The first Scanning Electron Microscope was initially made by Mafred von Ardenne in 1937 with an aim to surpass the transmission electron Microscope. He used high-resolution power to scan a small raster using a beam of electrons that were focused on the raster. He also aimed at reducing the problems of chromatic aberrations images produced by the Transmission electron Microscopes. More studies followed by scientists and research institutions such as Cambridge Scientific Instrument Company who eventually developed a fully constructed Scanning electron Microscope, in 1965 and named it a Stereoscan. The price of the Scanning Electron Microscope (SEM) is approximately $1 million.
Scanning Electron Microscope (SEM) Definition
Scanning Electron Microscope (SEM) is a type of electron microscope that scans surfaces of microorganisms that uses a beam of electrons moving at low energy to focus and scan specimens. The development of electron microscopes was due to the inefficiency of the wavelength of light microscopes. electron microscopes have very short wavelengths in comparison to the light microscope which enables better resolution power.
Image Source: JEOL USA, Inc. and Wikipedia.
Principle of Scanning Electron Microscope (SEM)
Unlike the Transmission Electron Microscope which uses transmitted electrons, the scanning electron Microscope uses emitted electrons. The Scanning electron microscope works on the principle of applying kinetic energy to produce signals on the interaction of the electrons. These electrons are secondary electrons, backscattered electrons, and diffracted backscattered electrons which are used to view crystallized elements and photons. Secondary and backscattered electrons are used to produce an image. The secondary electrons are emitted from the specimen play the primary role of detecting the morphology and topography of the specimen while the backscattered electrons show contrast in the composition of the elements of the specimen.
How does the Scanning Electron Microscope (SEM) work?
- The source of the electrons and the electromagnetic lenses are from tungsten filament lamps that are placed at the top of the column and it is similar to those of the transmission electron Microscope.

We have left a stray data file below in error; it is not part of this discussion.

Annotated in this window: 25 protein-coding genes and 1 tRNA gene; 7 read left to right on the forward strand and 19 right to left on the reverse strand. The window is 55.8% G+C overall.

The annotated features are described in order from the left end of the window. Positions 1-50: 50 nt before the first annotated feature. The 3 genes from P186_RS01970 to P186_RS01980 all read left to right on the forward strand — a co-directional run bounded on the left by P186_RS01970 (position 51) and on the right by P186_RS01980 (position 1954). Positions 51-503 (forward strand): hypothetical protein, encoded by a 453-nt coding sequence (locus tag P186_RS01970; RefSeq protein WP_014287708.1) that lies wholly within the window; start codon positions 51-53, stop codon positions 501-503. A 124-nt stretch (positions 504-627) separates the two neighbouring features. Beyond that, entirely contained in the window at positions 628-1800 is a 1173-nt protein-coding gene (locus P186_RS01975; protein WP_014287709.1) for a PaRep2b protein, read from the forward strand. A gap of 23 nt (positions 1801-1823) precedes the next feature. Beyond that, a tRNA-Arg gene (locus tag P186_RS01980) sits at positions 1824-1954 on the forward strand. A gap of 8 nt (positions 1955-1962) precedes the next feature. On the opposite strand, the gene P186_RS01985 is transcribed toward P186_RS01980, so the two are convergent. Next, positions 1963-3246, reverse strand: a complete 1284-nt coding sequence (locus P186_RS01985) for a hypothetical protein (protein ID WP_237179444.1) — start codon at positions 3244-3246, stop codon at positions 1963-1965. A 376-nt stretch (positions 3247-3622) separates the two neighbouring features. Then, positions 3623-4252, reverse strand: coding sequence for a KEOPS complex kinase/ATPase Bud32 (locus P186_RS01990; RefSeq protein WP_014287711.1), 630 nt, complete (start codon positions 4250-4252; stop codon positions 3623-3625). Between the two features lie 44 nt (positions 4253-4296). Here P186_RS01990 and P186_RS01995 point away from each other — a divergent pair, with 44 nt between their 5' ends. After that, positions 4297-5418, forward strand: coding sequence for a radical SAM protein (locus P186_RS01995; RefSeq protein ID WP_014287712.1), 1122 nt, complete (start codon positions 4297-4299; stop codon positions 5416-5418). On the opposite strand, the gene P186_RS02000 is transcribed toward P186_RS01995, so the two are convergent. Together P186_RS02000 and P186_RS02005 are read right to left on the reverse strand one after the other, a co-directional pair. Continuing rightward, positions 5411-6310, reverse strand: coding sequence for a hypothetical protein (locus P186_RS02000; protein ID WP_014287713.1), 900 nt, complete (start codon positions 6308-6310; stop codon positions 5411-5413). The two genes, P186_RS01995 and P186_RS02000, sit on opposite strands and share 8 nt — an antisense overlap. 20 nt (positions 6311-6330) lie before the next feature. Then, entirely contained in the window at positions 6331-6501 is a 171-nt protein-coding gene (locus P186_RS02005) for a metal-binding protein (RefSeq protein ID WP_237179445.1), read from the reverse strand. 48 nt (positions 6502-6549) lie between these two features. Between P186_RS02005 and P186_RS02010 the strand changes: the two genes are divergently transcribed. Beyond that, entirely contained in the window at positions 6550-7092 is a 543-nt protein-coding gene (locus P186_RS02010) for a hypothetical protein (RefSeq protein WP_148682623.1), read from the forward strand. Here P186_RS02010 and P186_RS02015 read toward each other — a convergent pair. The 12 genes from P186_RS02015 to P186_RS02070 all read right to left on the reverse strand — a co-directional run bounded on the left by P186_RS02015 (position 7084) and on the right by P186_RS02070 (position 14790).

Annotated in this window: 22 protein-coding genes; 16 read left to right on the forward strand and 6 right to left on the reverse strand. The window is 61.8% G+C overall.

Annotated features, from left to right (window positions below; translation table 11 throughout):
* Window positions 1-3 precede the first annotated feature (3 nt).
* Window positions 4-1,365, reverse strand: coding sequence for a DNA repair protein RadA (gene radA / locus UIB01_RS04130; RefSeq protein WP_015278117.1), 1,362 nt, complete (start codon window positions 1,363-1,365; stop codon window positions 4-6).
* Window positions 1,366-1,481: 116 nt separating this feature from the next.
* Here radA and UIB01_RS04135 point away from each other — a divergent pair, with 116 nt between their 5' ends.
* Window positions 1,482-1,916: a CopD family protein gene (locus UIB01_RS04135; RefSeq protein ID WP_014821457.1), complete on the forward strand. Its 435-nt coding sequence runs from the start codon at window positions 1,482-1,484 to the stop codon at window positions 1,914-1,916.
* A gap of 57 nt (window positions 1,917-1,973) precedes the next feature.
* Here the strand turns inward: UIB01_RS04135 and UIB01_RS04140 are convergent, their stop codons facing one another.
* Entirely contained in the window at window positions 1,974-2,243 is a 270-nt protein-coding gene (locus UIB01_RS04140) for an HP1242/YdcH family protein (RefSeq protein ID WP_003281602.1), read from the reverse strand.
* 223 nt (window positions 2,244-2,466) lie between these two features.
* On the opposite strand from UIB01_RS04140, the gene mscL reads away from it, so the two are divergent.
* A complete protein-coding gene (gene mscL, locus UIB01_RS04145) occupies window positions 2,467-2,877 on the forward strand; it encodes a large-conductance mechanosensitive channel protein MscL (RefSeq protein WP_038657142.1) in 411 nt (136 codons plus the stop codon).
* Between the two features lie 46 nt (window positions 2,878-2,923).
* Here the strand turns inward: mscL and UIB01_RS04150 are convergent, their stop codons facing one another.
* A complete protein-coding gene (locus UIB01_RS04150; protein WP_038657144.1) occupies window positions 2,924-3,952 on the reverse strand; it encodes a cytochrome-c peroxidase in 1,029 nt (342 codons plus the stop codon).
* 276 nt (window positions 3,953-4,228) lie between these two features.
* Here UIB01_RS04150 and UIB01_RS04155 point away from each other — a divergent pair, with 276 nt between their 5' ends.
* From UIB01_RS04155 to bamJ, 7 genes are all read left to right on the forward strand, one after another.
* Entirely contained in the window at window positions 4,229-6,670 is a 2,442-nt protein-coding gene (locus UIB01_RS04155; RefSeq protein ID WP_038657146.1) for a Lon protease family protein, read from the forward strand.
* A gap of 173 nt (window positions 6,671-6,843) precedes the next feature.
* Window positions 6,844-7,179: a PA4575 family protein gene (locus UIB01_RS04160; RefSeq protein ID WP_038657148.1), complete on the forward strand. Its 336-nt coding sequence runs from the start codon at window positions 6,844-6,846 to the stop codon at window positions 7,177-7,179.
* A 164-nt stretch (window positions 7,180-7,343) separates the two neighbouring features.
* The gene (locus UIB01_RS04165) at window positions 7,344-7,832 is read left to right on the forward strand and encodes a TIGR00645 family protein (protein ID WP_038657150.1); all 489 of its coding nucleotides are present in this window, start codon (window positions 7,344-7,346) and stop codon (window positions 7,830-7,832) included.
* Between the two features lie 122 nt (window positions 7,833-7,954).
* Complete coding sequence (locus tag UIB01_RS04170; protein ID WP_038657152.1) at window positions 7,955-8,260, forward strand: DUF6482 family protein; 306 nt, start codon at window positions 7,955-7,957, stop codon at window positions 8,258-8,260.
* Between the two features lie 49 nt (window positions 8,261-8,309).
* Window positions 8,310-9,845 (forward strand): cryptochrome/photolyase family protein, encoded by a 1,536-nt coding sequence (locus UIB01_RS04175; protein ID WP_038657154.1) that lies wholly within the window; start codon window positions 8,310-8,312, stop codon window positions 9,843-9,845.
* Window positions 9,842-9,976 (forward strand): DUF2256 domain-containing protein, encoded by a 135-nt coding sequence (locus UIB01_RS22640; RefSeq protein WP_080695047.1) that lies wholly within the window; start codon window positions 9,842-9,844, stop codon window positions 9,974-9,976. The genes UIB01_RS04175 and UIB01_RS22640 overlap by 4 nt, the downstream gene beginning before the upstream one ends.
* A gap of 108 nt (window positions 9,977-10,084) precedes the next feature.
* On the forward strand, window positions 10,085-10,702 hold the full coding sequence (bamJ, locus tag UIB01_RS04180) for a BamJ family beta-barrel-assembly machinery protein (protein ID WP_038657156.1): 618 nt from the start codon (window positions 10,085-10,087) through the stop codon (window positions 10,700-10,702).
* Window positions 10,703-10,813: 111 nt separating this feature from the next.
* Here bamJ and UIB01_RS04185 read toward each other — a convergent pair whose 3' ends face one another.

- The electrons are emitted after thermal energy is applied to the electron source and allowed to move in a fast motion to the anode, which has a positive charge.
- The beam of electrons activates the emission of primary scattered (Primary) electrons at high energy levels and secondary electrons at low-energy levels from the specimen surface. The beam of electrons interacts with the specimen to produce signals that give information about the surface topography and composition of the specimen.
- The specimen does not need special treatment for visualization under the SEM, even air-dried samples can be examined directly. However, microbial specimens need fixation, dehydration, and drying in order to maintain the structural features of the cells and to prevent collapsing of the cells when exposed to the high vacuum of the microscope.
- The samples are mounted and coated with thin layer of heavy metal elements to allow spatial scattering of electric charges on the surface of the specimen allowing better image production, with high clarity.
- Scanning by this microscope is attained by tapering a beam of electrons back and forth over a thin section of the microscope. When the electrons reach the specimen, the surface releases a tiny staw of electrons known as secondary electrons which are then trapped by a special detector apparatus.
- When the secondary electrons reach and enter the detector, they strike a scintillator (a luminescence material that fluoresces when struck by a charged particle or high-energy photon). This emits flashes of light which get converted into an electric current by a photomultiplier, sending a signal to the cathode ray tube. This produces an image that looks like a television picture that can be viewed and photographed.